The beneficiary this morning is Regeneron, the big biotech engaged in a frenzied race to develop an antibody cocktail called REGN-COV2 that just started a late-stage program to prove its worth in fighting the virus. BARDA and the Department of Defense are awarding Regeneron a $450 million contract to cover bulk delivery of the cocktail starting as early as late summer, with money added for fill/finish and storage activities.

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Atul Deshpande, Harbour BioMed chief strategy officer & head, US operations (Harbour BioMed)

An­oth­er biotech IPO set-up? Multi­na­tion­al biotech leaps from round to round, scoop­ing up cash at a blis­ter­ing pace

A short four months after announcing a $75 million haul in Series B+ fundraising, the multinational biotech Harbour BioMed pulled in another round of investments and eclipsed the nine-digit mark in the process.

Harbour completed its Series C financing, the company announced Thursday morning, raising $102.8 million and bringing its total investment sum to over $300 million since its founding in late 2016. The biotech plans to use the money to transition early-stage candidates from the discovery phase, fund candidates already in the clinic, and prep late-stage candidates for commercialization.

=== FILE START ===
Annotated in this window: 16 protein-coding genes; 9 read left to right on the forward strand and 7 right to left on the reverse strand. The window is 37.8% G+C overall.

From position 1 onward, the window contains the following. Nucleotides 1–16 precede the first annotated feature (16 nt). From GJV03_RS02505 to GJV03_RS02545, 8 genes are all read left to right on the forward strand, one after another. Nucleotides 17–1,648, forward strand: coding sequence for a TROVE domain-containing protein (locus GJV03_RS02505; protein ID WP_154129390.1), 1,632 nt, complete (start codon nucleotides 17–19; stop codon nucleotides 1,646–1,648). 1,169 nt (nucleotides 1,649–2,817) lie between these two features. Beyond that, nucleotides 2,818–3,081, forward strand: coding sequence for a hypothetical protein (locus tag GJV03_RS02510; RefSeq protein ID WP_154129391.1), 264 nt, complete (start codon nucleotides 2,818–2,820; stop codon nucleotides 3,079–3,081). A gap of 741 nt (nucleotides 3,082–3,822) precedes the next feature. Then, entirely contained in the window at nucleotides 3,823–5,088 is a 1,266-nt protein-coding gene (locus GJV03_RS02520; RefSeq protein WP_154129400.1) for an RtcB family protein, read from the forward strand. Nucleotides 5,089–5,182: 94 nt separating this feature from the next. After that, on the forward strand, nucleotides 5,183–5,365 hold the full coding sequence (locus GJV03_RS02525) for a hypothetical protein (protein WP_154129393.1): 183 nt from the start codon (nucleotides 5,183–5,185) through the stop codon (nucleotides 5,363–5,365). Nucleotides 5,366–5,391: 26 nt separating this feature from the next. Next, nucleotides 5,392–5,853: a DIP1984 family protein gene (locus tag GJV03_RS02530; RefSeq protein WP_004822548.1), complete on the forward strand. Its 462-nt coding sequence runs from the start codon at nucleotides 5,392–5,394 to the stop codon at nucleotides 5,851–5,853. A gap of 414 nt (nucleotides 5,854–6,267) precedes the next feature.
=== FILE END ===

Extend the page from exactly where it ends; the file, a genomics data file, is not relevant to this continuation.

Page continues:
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Ed Engleman (Stanford Blood Center)

Stan­ford star on­col­o­gy sci­en­tist Ed En­gle­man helped cre­ate the im­munother­a­py field. Now he wants to shake up neu­rode­gen­er­a­tion R&D

Over the last generation of drug R&D, Ed Engleman has been a standout scientist.

The Stanford professor co-founded Dendreon and provided the scientific insights needed to develop Provenge into a pioneering — though not particularly marketable — immunotherapy. He’s spurred a slate of startups, assisted by his well-connected perch as a co-founder of Vivo Capital, and took the dendritic cell story into its next chapter at a startup called Bolt.